In partnership with the Social Innovation Summit, we're running a series called 5x5x5 -- 5 Leaders, 5 Sectors, 5 Questions. Five guests from a variety of sectors will answer questions on how technology and innovation can be used for social good.
Our latest installment features Rick Smolan, author of "The Human Face Of Big Data" in conversation with Brian Sirgutz, Senior Vice President -- Social Impact, at the Huffington Post. We asked Smolan about the process of collecting, visualizing and interpreting large amounts of data, a trend in technology he thinks will eventually become more important than the Internet.
Brian: Everyone seems to have a different definition of the phrase "big data." Can you explain what you think big data is and how do you think its impact will compare to that of the Internet?
To me, big data is the real-time visualization of data streaming in from satellites, and from billions of sensors, RFID tags, and GPS-enabled cameras and smartphones. Collectively, this data is enabling humanity to sense, measure, understand, and affect aspects of our existence in ways our ancestors could never have imagined.
When we began this project, I was skeptical of the many claims I heard -- like the idea that big data might one day turn out to be more transformative than the Internet. Having now spent a year working with more than 200 journalists, designers, writers and programmers in order to capture how this new tool set is touching our lives, I’ve become a convert.
Brian: Your book, "The Human Face Of Big Data," features many lesser known ways that big data is changing society. What are some of the best examples of this?
We feature a woman named Yasmine Delewari Johnson who learned she was pregnant. To get a glimpse into her daughter's future, she turned to a company called 23AndMe, a personal genetics company that uses DNA analysis to help people gain insights into their inherited health traits. She found out she had a 28 percent chance of developing coronary heart disease, along with other statistics.
Another fascinating example is the work being done by a 29-year-old MacArthur Fellow named Shwetak Patel, who discovered that every electronic device in a home has a unique digital signature. Using it, he found that the DVR in an average American living room uses 11 percent of the household’s total power each month. So instead of drilling another oil well, he says we could reduce our power bill as a nation -- by 5 percent -- just by redesigning the DVR.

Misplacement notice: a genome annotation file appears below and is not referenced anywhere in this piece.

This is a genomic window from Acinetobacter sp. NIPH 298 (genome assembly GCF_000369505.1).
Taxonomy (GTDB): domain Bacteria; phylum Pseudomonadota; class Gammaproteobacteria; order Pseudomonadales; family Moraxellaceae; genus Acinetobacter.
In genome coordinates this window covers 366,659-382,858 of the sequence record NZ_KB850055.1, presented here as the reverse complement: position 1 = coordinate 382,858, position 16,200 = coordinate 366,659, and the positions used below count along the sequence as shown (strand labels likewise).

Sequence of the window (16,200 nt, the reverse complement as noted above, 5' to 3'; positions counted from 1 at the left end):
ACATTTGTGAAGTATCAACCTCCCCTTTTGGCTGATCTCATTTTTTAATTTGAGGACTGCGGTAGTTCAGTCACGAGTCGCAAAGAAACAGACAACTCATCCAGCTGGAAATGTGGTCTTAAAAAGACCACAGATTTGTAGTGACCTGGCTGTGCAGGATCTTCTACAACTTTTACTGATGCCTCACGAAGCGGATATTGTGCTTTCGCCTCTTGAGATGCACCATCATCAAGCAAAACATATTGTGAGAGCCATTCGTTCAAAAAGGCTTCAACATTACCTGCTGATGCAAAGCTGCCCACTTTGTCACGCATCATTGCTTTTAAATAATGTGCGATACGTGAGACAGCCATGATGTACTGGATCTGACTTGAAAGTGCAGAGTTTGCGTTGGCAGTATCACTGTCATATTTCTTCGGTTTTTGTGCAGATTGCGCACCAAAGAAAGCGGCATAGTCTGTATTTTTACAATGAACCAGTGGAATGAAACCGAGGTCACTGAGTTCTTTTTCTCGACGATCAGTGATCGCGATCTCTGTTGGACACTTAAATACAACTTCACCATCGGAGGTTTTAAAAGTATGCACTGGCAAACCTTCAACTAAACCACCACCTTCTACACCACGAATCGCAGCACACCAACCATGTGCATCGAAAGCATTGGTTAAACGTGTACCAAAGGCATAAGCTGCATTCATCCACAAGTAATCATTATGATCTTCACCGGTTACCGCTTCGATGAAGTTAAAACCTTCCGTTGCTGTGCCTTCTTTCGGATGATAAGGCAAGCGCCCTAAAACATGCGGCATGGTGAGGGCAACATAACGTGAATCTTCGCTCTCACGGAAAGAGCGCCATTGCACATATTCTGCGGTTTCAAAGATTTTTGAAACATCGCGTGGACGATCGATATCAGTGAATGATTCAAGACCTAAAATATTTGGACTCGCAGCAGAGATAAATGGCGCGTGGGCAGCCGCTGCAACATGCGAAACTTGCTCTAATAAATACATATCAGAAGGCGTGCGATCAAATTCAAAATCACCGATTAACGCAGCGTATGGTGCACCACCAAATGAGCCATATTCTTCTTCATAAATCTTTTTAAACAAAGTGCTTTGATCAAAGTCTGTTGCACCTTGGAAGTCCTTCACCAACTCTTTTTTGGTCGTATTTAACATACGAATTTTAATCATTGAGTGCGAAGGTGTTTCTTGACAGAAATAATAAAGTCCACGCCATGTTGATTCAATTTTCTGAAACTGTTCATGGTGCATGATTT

Brian: Can you tell us a little about "The Human Face Of Big Data" iPad app and the Book Viewer app that goes along with the book?
We’ve created two apps to broaden the audience for our "Human Face of Big Data" project.
The first is a free viewer app, for iOS and Android that was designed as a companion to the book. When viewers point the camera in their smart devices at a photo in the book, a YouTube video will play.
The second application is a standalone iPad app that adds expanded, interactive content to some of the stories in the book. In a story about the riots in Greece, you can hear the roars of the crowd while protester tweets float across the screen. In a different story, it lets you compare two seemingly identical bottles of medicine to discover which one is genuine and which is counterfeit.
The iPad app costs $2.99, and all of the profits are being donated to charity: water, a nonprofit that helps bring clean water to struggling communities around the world.
Brian: You use the metaphor of “opening up a second eye” when you speak about big data. Where did that come from?
My son Jesse is 10 years old. One day, he said, "Dad, every time you’re on the phone, I hear you say big data, big data. What is big data?"
I was struggling for an analogy, so I said, "Jesse, imagine if your whole life you had been looking through one eye and all of a sudden for the first time in your life you were able to open up a second eye. You're not just getting more data. You're not getting more vision. You’re getting a new dimension, an entirely new way of seeing what was right in front of you."
He said, "Is that what computers do?" I said, "Exactly." He said, "Could a computer open up a third eye and fourth and a thousand eyes?" If you're 10 years old, a thousand eyes is really cool. I said, "Yeah, that's exactly what computers are doing."
Brian: You also claim that big data is enabling the planet to evolve "a central nervous system." What do you mean by that?
Last year, I had no idea what big data meant. The first person I asked to define the phrase for me said, "It's so much information that it wouldn’t fit on your hard drive." I said to myself, "OK, so what?" The next person I spoke with referred to overlapping data sets and looking for patterns inside -- it just sounded like a better way to sell things to people.
Then, I talked to my friend Marissa Mayer, who was then at Google and now runs Yahoo. She said, "Rick, it's like our planet is developing a nervous system." That caught my attention and I just said, "Tell me more."
Check out examples of the way in which big data is changing our world in the slideshow below.